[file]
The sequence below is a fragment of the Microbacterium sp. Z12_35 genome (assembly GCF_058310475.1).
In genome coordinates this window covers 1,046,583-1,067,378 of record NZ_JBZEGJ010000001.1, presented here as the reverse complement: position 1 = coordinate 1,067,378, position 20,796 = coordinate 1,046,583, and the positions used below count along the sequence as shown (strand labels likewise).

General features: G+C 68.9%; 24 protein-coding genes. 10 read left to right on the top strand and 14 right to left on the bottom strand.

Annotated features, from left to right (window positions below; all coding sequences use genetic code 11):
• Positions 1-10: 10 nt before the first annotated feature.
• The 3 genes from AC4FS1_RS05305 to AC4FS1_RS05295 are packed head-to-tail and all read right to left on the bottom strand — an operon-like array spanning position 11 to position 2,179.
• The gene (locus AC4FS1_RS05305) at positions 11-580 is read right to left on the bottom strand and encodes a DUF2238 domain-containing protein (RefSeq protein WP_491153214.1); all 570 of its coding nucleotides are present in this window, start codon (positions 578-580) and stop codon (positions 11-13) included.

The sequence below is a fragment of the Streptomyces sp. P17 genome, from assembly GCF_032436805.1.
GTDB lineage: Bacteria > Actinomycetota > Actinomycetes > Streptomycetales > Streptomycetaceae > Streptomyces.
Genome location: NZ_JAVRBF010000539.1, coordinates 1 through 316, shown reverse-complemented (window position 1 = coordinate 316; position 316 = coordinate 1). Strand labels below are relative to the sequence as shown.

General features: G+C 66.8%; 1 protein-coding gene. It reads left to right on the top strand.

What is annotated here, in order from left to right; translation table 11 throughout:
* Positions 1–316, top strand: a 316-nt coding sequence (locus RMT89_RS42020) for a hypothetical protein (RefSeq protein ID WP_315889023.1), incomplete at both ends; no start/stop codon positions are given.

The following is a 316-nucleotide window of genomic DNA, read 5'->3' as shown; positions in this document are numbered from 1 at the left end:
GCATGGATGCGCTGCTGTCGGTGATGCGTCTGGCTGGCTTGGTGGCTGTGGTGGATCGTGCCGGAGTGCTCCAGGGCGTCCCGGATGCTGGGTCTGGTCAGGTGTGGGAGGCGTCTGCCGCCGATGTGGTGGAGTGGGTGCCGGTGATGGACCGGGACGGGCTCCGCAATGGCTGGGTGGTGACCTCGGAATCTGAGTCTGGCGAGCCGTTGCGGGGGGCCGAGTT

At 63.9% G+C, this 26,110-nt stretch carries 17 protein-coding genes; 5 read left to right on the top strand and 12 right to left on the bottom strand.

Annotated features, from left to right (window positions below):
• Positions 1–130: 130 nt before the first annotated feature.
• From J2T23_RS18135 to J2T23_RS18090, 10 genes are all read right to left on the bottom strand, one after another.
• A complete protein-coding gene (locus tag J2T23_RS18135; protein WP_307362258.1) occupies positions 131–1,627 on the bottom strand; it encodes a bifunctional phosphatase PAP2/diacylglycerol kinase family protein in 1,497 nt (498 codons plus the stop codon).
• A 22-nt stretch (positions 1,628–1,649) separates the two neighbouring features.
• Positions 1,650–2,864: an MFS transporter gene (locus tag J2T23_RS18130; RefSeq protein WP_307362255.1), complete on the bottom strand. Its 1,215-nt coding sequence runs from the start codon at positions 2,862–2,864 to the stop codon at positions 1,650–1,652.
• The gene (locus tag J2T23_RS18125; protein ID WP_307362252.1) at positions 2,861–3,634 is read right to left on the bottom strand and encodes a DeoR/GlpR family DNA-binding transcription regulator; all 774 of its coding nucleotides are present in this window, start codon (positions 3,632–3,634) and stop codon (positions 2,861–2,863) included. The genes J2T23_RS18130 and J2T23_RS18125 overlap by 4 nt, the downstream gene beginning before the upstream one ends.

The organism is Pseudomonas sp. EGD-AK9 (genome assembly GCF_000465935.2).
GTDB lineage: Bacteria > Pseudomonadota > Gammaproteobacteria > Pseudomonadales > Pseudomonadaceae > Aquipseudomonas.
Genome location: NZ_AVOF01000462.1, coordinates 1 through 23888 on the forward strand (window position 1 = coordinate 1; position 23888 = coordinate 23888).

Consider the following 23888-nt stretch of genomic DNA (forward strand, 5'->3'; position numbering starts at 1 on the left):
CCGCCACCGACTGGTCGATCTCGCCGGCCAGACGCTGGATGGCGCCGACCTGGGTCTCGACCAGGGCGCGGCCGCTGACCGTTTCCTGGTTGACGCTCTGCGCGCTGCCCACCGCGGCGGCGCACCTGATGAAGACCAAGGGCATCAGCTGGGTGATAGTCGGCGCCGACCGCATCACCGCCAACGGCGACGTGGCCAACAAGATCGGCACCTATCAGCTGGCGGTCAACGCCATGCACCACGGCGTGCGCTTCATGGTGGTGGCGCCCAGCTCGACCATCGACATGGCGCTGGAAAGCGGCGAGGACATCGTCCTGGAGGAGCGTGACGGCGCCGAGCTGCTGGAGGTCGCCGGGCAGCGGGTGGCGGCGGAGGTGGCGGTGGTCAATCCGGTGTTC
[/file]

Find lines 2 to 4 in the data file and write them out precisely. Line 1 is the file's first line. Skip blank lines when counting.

In genome coordinates this window covers 1,046,583-1,067,378 of record NZ_JBZEGJ010000001.1, presented here as the reverse complement: position 1 = coordinate 1,067,378, position 20,796 = coordinate 1,046,583, and the positions used below count along the sequence as shown (strand labels likewise).

General features: G+C 68.9%; 24 protein-coding genes. 10 read left to right on the top strand and 14 right to left on the bottom strand.

Annotated features, from left to right (window positions below; all coding sequences use genetic code 11):